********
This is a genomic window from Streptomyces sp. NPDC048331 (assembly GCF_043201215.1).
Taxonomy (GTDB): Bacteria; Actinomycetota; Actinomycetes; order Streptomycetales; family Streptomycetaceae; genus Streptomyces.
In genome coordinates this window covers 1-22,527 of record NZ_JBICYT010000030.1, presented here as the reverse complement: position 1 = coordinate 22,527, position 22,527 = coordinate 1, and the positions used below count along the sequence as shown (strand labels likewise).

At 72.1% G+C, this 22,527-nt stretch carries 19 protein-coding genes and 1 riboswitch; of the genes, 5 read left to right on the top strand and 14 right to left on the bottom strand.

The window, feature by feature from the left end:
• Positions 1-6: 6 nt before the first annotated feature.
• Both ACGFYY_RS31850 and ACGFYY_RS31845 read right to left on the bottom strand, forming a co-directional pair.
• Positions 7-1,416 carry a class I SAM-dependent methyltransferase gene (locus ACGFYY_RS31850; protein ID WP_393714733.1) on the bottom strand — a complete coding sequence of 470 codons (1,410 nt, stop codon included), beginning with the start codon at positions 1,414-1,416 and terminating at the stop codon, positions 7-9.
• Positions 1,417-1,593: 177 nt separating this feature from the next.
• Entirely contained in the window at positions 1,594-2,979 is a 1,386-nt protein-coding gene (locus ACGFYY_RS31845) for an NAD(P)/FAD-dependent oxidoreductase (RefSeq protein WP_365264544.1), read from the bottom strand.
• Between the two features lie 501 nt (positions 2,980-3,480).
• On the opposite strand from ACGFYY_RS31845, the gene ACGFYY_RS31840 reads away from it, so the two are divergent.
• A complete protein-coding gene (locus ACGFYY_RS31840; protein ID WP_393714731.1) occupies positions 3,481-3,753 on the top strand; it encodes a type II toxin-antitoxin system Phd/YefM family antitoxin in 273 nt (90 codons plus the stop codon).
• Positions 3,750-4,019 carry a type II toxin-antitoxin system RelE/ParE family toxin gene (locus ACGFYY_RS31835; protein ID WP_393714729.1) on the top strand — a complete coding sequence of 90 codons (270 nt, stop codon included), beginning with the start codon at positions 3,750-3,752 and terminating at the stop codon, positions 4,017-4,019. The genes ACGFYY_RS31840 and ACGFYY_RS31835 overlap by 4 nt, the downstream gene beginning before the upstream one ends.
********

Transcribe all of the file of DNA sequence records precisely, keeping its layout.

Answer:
This is a genomic window from Streptomyces sp. NPDC048331 (assembly GCF_043201215.1).
Taxonomy (GTDB): Bacteria; Actinomycetota; Actinomycetes; order Streptomycetales; family Streptomycetaceae; genus Streptomyces.
In genome coordinates this window covers 1-22,527 of record NZ_JBICYT010000030.1, presented here as the reverse complement: position 1 = coordinate 22,527, position 22,527 = coordinate 1, and the positions used below count along the sequence as shown (strand labels likewise).

At 72.1% G+C, this 22,527-nt stretch carries 19 protein-coding genes and 1 riboswitch; of the genes, 5 read left to right on the top strand and 14 right to left on the bottom strand.

The window, feature by feature from the left end:
• Positions 1-6: 6 nt before the first annotated feature.
• Both ACGFYY_RS31850 and ACGFYY_RS31845 read right to left on the bottom strand, forming a co-directional pair.
• Positions 7-1,416 carry a class I SAM-dependent methyltransferase gene (locus ACGFYY_RS31850; protein ID WP_393714733.1) on the bottom strand — a complete coding sequence of 470 codons (1,410 nt, stop codon included), beginning with the start codon at positions 1,414-1,416 and terminating at the stop codon, positions 7-9.
• Positions 1,417-1,593: 177 nt separating this feature from the next.
• Entirely contained in the window at positions 1,594-2,979 is a 1,386-nt protein-coding gene (locus ACGFYY_RS31845) for an NAD(P)/FAD-dependent oxidoreductase (RefSeq protein WP_365264544.1), read from the bottom strand.
• Between the two features lie 501 nt (positions 2,980-3,480).
• On the opposite strand from ACGFYY_RS31845, the gene ACGFYY_RS31840 reads away from it, so the two are divergent.
• A complete protein-coding gene (locus ACGFYY_RS31840; protein ID WP_393714731.1) occupies positions 3,481-3,753 on the top strand; it encodes a type II toxin-antitoxin system Phd/YefM family antitoxin in 273 nt (90 codons plus the stop codon).
• Positions 3,750-4,019 carry a type II toxin-antitoxin system RelE/ParE family toxin gene (locus ACGFYY_RS31835; protein ID WP_393714729.1) on the top strand — a complete coding sequence of 90 codons (270 nt, stop codon included), beginning with the start codon at positions 3,750-3,752 and terminating at the stop codon, positions 4,017-4,019. The genes ACGFYY_RS31840 and ACGFYY_RS31835 overlap by 4 nt, the downstream gene beginning before the upstream one ends.